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Laparoscopy Overview

laparoscopy surgery2

At Bangkok Hospital Pattaya, our expert doctors perform several procedures and minor surgery if needed.

Laparoscopy is a method of performing surgery. Instead of making a large incision for certain operations, surgeons make small incisions and insert tiny instruments and a camera, to view the internal organs and repair or remove tissue.

Early on, the technique of laparoscopy, sometimes referred to as keyhole surgery, was used only to diagnose conditions. Then doctors began to perform surgeries such as tubal sterilization in women using laparoscopy. The technique has evolved so much that operations that once required doctors to make a very large incision, such as to remove the gallbladder, can now all be done with this less invasive surgery.

For patients, laparoscopy can often mean a faster recovery from surgery, less time in the hospital or outpatient surgery center, and less trauma to the body. Doctors do not have to slice through large abdominal muscles to reach vital organs.

Laparoscopic instruments and techniques can be used for a variety of procedures, including knee and shoulder surgery. Operations now often performed laparoscopically include the following, among many others:

  • Removal of organs such as the gallbladder or appendix
  • Removal or repair of the colon or stomach (digestive system)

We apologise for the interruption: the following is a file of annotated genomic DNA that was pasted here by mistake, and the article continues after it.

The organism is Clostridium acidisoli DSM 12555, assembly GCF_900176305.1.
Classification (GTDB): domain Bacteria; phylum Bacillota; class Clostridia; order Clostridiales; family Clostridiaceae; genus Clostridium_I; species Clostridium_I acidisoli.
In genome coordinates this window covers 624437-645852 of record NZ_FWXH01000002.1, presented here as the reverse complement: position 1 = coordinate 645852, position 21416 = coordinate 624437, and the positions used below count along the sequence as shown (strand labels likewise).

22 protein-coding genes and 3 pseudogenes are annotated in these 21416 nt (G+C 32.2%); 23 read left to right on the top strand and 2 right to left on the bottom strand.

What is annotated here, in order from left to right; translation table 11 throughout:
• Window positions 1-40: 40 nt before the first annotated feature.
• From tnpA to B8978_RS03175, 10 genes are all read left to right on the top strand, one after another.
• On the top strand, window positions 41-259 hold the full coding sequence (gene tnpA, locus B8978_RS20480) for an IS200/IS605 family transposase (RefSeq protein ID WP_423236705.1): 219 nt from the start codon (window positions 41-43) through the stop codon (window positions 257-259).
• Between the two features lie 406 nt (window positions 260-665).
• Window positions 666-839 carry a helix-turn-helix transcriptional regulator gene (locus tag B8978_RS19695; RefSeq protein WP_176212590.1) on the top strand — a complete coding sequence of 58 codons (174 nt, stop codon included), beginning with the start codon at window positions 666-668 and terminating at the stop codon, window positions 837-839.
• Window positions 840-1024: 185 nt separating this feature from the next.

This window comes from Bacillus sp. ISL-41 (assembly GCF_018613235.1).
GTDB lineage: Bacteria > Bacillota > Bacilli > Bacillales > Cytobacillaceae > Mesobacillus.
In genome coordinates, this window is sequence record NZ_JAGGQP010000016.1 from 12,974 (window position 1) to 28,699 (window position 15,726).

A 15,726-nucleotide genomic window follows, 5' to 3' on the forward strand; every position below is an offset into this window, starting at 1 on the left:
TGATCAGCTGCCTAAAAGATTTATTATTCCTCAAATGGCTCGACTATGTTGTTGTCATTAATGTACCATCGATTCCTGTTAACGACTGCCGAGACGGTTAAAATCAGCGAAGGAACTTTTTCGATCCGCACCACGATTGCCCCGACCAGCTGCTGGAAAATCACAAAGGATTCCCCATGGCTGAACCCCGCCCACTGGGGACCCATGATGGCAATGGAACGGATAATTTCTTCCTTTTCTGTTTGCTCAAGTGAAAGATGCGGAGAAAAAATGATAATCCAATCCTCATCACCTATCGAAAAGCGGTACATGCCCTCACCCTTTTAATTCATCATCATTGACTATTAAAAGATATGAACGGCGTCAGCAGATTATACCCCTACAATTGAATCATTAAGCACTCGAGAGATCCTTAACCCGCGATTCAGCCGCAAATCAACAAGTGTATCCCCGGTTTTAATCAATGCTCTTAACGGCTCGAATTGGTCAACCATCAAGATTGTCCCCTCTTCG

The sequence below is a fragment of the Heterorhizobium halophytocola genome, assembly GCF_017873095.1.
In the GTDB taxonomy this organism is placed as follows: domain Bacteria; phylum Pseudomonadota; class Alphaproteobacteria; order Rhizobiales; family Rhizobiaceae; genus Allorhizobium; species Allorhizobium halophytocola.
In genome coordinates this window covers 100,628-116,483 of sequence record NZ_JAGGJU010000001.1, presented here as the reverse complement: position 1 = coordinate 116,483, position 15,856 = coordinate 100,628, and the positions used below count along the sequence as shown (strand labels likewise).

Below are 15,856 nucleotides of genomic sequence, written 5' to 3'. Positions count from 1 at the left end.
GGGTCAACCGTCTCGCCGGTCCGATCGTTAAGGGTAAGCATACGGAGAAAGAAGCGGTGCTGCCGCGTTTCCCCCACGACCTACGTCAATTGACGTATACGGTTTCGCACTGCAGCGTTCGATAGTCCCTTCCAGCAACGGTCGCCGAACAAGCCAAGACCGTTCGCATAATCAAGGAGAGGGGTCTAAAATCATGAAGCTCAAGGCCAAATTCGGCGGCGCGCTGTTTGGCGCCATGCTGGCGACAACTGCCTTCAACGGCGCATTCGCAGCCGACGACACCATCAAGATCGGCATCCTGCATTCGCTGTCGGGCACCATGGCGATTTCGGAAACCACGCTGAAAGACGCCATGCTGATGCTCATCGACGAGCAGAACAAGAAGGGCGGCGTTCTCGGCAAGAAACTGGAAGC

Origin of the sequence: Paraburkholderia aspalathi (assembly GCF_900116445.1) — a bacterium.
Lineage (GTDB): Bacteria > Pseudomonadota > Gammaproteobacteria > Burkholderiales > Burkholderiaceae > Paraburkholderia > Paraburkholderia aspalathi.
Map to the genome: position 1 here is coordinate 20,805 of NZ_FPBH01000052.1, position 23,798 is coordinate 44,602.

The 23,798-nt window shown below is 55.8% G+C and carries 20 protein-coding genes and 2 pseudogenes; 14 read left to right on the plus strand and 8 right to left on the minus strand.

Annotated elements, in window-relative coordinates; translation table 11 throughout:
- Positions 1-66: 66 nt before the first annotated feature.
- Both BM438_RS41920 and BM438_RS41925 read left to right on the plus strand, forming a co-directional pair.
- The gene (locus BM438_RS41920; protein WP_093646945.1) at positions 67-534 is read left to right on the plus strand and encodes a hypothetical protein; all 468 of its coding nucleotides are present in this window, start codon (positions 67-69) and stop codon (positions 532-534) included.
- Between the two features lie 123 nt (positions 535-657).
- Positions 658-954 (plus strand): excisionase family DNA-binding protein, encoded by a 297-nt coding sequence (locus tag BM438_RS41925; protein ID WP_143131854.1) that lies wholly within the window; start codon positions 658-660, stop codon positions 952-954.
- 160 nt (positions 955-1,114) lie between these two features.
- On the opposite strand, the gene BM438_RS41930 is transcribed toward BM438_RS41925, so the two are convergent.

• Removal or repair of the bladder, ureters, or kidneys (urinary system)
  • Removal or repair of women's reproductive organs, such as the uterus or fallopian tubes
  • Tubal ligation
  • Removal of a kidney in a living donor
  • Weight-reduction procedures, such as gastric bypass
  • Repair of a hernia
  • To view the liver and pancreas for the presence of tumors
  • To view the abdomen for signs of disease that has been difficult to diagnose (exploratory surgery)
  • To view a tumor in the abdomen
  • To check the source of abdominal pain or remove scar tissue
  • To look for the source of internal bleeding or fluid buildup if the patient has a normal blood pressure
  • To view injury following trauma or an accident
Laparoscopy Preparation

As with any surgery, food and drink are restricted for eight hours before the procedure, unless the surgery is done as an emergency. The patient is asked to sign a consent form that tells about the procedure and about its risks. Patients need to understand what the surgeon will do during the procedure and understand the answers to their questions.

General anesthesia is provided, which means the patient is asleep during the procedure. The anesthesiologist speaks with each patient about any drug allergies beforehand.

Recovery is much faster with laparoscopy than with regular (open) surgery. The procedure may even be performed on an outpatient basis, meaning the patient can return home the same day of the procedure.
Patients planning to undergo laparoscopy should speak with their doctor a few days before the procedure to ask whether they should continue to take their current medications. This is particularly important for people who take aspirin, blood thinners, or certain herbal supplements that can make it harder for the blood to clot.